Dietrich Buxtehude is one of the founding fathers of the 17th century German school, whose influence on composers such as Johann Sebastian Bach, his spiritual son, cannot be overestimated. Not only was he an indisputable master of organ music, but also a prolific composer whose oeuvre consists of more than 200 works. Buxtehude spent his life traveling between Lübeck and Helsingborg, Hamburg and Copenhagen. Very innovative, at a pivotal time in the history of music, Buxtehude established the ‘Abendmusiken’ (Evening Concerts) that were introduced by his predecessor Franz Tunder on the five Sundays preceding Christmas. Let’s us join the Masques ensemble and the Vox Luminis choir and discover 17th century baroque music and the composer Buxtehude through his vocal compositions, ranging from spiritual concert, choral, aria to cantata parties. The ensembles are led by Olivier Fortin and Lionel Meunier. This concert was recorded in 2017 at Centre Amuz in Antwerp, Belgium.
Beethoven - Symphony No. 2 & Symphony No. 7
In September 2016, we celebrated the birthday of one of Japan's best-known conductors: Seiji Ozawa. Renowned for his advocacy of modern composers, Ozawa founded the Saito Kinen Festival Matsumoto in 1992. As of 2015, it is better known as the Seiji Ozawa Festival. Seiji Ozawa appeared on stage himself with 63 Saito Kinen Orchestra members, passionately conducting Beethoven's Symphony No. 2 and No. 7. Beethoven's Second Symphony was mostly written during the composer's stay at Heiligenstadt, at a time when his deafness was becoming more pronounced. The work premiered in the Theater an der Wien in Vienna on April 5, 1803. The Seventh Symphony premiered with Beethoven himself conducting in Vienna in 1813 at a charity concert for wounded soldiers. The Allegretto was the most popular movement and had to be encored.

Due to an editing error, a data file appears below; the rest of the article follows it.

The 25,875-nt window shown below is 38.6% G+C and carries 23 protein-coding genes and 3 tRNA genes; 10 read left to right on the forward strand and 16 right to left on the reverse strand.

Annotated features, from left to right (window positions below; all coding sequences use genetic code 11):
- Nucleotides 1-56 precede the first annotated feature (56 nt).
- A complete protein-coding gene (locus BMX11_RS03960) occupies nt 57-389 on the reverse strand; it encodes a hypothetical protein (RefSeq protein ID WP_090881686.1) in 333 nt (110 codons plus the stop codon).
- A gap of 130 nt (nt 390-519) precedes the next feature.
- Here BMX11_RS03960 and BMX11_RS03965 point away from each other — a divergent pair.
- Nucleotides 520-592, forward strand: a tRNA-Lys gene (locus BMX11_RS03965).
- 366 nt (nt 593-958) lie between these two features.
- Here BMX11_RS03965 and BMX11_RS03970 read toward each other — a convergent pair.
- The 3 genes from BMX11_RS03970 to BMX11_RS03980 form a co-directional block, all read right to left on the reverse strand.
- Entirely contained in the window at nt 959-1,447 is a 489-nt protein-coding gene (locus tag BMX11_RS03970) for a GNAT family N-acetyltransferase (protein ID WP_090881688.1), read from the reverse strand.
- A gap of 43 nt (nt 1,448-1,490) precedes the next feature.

Haydn - String Quartet in F minor Op. 20 No. 5
One of the most famous Austrian composers of the Classical period is Joseph Haydn. During his career he composed over a hundred symphonies which gave him the title ‘Father of the Symphony’, but he has also been a key figure in the development of chamber music such as the piano trio. Haydn is still very famous for his 68 string quartets that he wrote between 1762 and 1803. ‘Father of the String Quartet’ is therefore also a title that describes Haydn as a composer. The British String Quartet The Lindsays have recorded all substantial Haydn String Quartets during their active years, from 1965 to 2005. Besides Haydn, there are an extensive list of highly praised recordings such as Beethoven String Quartets, but also String Quartets by Mozart, Schubert and Dvorak. In 2004 they recorded seven Haydn String Quartets for television at the Kuhmo Arts Centre in Finland. One of them is Haydn's String Quartet in F minor Op. 20 No. 5. Opus 20 consist of six quartets that are considered a milestone in the history of composition. Haydn developed techniques in this composition that were to define the string quartet for the next 200 years. The quartets were composed in 1772 when Haydn was already an established composer in Europe.
Martinů - Double Concerto, H 271